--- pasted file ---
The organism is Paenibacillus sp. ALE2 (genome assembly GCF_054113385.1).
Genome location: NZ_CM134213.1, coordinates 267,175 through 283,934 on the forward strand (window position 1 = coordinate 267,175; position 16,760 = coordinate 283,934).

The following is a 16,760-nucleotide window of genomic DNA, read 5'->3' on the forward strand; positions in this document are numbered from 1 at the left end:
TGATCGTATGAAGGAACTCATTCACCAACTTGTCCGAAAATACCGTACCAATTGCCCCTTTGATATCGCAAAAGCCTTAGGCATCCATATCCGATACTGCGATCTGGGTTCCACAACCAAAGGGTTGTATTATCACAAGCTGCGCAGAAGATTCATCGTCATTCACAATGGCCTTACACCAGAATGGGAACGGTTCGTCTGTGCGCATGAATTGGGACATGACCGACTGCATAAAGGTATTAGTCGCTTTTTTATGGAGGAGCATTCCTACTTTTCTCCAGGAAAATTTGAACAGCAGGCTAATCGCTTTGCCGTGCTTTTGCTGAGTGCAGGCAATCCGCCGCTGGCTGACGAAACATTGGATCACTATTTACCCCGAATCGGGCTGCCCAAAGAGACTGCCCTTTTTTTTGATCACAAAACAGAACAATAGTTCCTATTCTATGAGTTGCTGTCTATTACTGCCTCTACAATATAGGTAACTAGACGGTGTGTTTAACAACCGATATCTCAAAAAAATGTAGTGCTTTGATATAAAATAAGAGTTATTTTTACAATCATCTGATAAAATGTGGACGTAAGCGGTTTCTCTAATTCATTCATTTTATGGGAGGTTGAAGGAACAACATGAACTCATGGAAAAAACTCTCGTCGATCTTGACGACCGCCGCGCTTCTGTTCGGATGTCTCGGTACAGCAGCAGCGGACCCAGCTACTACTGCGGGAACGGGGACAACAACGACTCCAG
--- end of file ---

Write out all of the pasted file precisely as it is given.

The organism is Paenibacillus sp. ALE2 (genome assembly GCF_054113385.1).
Genome location: NZ_CM134213.1, coordinates 267,175 through 283,934 on the forward strand (window position 1 = coordinate 267,175; position 16,760 = coordinate 283,934).

The following is a 16,760-nucleotide window of genomic DNA, read 5'->3' on the forward strand; positions in this document are numbered from 1 at the left end:
TGATCGTATGAAGGAACTCATTCACCAACTTGTCCGAAAATACCGTACCAATTGCCCCTTTGATATCGCAAAAGCCTTAGGCATCCATATCCGATACTGCGATCTGGGTTCCACAACCAAAGGGTTGTATTATCACAAGCTGCGCAGAAGATTCATCGTCATTCACAATGGCCTTACACCAGAATGGGAACGGTTCGTCTGTGCGCATGAATTGGGACATGACCGACTGCATAAAGGTATTAGTCGCTTTTTTATGGAGGAGCATTCCTACTTTTCTCCAGGAAAATTTGAACAGCAGGCTAATCGCTTTGCCGTGCTTTTGCTGAGTGCAGGCAATCCGCCGCTGGCTGACGAAACATTGGATCACTATTTACCCCGAATCGGGCTGCCCAAAGAGACTGCCCTTTTTTTTGATCACAAAACAGAACAATAGTTCCTATTCTATGAGTTGCTGTCTATTACTGCCTCTACAATATAGGTAACTAGACGGTGTGTTTAACAACCGATATCTCAAAAAAATGTAGTGCTTTGATATAAAATAAGAGTTATTTTTACAATCATCTGATAAAATGTGGACGTAAGCGGTTTCTCTAATTCATTCATTTTATGGGAGGTTGAAGGAACAACATGAACTCATGGAAAAAACTCTCGTCGATCTTGACGACCGCCGCGCTTCTGTTCGGATGTCTCGGTACAGCAGCAGCGGACCCAGCTACTACTGCGGGAACGGGGACAACAACGACTCCAG